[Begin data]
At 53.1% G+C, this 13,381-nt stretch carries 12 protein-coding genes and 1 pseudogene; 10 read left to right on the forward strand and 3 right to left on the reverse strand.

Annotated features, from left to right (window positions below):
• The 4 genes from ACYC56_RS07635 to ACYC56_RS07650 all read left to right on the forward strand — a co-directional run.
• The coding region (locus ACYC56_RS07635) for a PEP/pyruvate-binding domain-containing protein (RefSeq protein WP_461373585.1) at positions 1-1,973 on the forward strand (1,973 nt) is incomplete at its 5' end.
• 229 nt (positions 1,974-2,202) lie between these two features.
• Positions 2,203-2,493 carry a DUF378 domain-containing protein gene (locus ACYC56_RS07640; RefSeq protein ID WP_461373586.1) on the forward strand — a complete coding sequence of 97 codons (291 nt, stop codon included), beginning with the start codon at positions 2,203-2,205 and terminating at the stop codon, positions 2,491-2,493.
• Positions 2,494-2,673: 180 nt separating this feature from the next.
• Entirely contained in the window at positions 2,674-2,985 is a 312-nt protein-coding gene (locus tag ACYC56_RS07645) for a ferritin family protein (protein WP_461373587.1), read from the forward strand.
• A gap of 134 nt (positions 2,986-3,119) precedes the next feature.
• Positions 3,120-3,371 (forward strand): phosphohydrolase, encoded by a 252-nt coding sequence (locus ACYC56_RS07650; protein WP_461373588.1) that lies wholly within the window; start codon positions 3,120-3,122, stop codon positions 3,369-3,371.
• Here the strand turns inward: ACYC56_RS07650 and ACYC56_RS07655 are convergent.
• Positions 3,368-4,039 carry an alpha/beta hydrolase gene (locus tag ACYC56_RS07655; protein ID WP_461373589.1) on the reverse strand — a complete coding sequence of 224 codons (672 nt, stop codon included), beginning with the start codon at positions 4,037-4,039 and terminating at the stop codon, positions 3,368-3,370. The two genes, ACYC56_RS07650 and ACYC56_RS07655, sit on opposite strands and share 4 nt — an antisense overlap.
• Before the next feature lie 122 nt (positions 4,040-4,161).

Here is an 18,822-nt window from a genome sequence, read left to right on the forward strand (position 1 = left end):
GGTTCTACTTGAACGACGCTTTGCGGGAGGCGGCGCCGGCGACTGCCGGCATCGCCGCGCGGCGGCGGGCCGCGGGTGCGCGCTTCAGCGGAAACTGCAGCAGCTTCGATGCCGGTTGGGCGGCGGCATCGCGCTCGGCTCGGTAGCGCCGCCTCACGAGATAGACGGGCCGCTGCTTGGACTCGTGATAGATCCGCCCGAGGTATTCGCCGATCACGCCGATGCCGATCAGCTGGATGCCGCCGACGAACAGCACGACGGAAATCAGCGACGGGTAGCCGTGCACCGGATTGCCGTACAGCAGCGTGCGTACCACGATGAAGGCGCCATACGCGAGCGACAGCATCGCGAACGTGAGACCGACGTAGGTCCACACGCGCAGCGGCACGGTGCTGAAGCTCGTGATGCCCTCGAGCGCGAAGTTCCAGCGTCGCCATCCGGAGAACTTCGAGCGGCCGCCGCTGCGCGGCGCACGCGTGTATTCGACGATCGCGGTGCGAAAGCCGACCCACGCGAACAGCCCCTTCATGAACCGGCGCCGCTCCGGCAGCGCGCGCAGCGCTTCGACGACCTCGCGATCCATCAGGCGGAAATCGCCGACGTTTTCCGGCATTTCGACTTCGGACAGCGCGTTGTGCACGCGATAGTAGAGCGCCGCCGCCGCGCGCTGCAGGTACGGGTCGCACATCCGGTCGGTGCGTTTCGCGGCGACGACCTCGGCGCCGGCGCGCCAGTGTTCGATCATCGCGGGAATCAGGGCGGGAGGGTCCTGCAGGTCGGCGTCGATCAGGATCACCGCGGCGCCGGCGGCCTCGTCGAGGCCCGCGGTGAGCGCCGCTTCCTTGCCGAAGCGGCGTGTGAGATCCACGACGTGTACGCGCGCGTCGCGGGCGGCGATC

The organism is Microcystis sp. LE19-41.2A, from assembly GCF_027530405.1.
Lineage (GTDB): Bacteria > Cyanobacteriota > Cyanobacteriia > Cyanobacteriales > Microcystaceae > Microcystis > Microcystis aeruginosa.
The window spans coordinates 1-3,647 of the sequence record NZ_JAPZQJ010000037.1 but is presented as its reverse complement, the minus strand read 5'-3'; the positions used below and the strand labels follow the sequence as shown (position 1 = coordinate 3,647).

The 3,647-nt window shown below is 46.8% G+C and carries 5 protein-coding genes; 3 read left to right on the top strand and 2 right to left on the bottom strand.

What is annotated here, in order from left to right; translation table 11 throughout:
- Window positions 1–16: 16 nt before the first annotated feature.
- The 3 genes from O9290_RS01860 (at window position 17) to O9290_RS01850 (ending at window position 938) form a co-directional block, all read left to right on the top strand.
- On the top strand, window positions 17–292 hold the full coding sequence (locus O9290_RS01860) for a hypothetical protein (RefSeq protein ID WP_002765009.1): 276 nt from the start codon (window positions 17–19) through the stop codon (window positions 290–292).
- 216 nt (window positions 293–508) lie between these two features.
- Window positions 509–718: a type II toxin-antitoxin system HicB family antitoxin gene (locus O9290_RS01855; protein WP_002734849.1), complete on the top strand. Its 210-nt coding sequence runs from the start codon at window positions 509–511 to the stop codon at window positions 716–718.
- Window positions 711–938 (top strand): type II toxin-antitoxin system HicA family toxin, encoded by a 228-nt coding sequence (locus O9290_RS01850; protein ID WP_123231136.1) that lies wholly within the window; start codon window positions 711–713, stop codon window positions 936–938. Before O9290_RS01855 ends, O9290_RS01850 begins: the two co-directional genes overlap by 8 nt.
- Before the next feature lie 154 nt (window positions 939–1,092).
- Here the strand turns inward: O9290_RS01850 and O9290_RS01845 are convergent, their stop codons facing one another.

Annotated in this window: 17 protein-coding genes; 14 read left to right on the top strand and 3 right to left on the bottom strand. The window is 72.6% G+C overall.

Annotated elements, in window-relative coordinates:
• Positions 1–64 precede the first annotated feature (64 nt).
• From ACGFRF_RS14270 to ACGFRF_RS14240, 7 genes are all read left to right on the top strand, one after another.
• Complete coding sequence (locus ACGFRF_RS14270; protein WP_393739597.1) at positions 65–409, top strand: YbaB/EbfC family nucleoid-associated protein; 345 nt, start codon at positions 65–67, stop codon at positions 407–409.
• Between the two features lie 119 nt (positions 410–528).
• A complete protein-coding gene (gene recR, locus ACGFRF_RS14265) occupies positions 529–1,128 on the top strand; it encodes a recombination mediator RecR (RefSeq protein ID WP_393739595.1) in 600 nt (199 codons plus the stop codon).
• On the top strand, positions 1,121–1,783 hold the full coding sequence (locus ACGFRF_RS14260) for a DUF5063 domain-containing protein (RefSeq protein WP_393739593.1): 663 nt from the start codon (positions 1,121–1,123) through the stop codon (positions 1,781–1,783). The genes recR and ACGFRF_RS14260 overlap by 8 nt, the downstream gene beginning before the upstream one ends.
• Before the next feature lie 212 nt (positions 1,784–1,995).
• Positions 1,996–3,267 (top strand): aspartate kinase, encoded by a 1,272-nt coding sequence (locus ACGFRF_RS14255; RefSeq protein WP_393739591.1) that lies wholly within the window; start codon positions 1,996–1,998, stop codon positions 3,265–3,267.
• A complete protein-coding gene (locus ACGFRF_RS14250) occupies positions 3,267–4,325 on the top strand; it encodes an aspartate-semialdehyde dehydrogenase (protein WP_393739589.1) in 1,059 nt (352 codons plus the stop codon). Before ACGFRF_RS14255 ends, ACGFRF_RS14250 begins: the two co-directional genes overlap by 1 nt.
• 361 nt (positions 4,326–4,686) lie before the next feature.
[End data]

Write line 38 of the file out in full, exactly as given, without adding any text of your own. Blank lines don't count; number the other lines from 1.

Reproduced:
• Positions 1,996–3,267 (top strand): aspartate kinase, encoded by a 1,272-nt coding sequence (locus ACGFRF_RS14255; RefSeq protein WP_393739591.1) that lies wholly within the window; start codon positions 1,996–1,998, stop codon positions 3,265–3,267.